During World War I, trenches and barbed wire ran across the entire continent of Europe from the Mediterranean to the North Sea.The Battle of the Somme was one of the largest battles of the First World War, with more than one million casualties. At 7.30am on July 1st, 1916, after a devastating artillery bombardment lasting more than a week, 100,000 British soldiers waited in their trenches ready to advance on the German lines. They’d been told to expect minimal resistance, but as they picked their way slowly across no-man’s-land, guns opened fire. Shells burst overhead, and waves of men were machine-gunned down. The British and French forces attempted to break through the German lines along a 25-mile (40 km) front north and south of the River Somme in northern France.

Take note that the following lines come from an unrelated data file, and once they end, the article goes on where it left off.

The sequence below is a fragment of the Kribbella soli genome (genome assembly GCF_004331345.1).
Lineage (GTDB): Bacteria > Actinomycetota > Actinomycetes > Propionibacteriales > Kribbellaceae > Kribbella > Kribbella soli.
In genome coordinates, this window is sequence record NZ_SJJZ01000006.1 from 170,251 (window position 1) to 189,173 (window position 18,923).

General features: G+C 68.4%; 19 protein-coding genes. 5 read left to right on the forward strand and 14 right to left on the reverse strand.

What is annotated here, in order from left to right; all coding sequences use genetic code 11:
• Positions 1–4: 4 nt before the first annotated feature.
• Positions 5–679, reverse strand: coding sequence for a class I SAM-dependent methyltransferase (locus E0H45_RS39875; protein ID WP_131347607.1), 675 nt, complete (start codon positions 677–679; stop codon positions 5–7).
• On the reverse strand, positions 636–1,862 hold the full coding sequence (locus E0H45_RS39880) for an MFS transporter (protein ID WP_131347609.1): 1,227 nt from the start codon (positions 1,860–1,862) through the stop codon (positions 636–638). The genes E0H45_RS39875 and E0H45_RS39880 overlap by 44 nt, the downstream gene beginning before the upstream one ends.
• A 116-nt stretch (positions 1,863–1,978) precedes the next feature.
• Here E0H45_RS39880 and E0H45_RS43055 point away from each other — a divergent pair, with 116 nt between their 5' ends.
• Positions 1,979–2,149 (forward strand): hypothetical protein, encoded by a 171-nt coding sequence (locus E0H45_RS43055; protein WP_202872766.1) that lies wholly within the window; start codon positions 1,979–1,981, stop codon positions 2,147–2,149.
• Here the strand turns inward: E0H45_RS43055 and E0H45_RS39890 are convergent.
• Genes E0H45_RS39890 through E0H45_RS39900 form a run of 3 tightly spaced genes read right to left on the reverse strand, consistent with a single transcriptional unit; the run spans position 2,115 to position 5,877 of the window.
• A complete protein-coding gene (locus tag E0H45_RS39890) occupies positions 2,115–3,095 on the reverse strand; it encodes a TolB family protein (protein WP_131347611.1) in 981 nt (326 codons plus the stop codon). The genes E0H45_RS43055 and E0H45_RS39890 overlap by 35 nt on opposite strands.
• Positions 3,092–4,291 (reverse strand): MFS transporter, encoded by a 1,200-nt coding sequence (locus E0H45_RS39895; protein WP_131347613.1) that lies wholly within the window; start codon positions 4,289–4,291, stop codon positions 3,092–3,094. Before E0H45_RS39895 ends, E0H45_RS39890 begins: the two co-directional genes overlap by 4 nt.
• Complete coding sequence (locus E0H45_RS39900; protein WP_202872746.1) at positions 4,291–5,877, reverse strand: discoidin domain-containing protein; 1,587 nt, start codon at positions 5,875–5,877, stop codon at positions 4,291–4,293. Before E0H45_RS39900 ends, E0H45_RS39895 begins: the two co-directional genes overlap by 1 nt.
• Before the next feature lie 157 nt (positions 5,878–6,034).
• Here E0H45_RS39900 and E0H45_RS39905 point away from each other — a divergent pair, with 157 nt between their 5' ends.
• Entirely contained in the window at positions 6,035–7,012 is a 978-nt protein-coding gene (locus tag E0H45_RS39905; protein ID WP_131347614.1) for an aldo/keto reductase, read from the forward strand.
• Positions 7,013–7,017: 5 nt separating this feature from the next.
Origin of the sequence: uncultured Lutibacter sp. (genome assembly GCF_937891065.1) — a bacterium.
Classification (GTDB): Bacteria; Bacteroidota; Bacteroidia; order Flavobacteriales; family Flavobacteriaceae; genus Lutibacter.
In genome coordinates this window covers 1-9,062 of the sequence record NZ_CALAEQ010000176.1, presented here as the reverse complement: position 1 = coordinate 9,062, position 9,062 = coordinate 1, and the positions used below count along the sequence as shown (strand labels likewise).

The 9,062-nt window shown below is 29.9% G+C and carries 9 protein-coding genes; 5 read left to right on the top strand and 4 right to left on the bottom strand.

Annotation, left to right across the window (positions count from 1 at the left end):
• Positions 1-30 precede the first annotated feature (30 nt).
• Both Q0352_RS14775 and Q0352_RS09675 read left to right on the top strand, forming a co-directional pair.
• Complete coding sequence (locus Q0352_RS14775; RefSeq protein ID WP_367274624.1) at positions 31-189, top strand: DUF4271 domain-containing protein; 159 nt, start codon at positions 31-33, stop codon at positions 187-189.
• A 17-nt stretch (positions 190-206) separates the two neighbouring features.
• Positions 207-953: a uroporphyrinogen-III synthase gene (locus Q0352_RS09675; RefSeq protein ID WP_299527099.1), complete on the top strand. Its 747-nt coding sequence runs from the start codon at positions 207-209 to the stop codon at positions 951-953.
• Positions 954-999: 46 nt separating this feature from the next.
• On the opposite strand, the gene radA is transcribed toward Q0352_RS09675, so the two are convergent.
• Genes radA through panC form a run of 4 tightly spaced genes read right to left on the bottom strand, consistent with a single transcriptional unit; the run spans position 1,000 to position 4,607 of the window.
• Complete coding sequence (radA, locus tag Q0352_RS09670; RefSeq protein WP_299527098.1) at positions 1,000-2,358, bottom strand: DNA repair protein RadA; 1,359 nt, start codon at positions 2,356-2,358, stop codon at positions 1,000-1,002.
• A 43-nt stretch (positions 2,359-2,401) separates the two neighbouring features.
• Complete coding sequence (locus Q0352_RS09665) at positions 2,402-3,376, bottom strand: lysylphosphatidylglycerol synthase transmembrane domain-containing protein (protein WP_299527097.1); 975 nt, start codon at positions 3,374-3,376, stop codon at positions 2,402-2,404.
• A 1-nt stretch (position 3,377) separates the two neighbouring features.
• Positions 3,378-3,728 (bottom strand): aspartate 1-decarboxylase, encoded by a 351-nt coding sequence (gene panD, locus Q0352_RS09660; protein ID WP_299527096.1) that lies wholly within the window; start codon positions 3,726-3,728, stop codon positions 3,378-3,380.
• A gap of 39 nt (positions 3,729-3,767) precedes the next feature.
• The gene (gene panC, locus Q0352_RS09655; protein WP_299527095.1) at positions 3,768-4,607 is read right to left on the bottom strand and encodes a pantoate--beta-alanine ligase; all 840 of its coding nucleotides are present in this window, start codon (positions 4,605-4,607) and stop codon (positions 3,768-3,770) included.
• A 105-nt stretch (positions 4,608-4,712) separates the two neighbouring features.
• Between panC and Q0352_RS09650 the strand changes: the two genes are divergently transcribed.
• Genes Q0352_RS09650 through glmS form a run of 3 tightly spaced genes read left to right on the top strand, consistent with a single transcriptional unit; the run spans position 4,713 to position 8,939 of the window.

One purpose of the battle was to draw German forces away from the battle of Verdun; however, by its end the losses on the Somme had exceeded those at Verdun. It was a military catastrophe of unprecedented proportions. In just one day the British suffered 57,470 casualties, including 19,240 dead - the bloodiest day in the history of the British Army.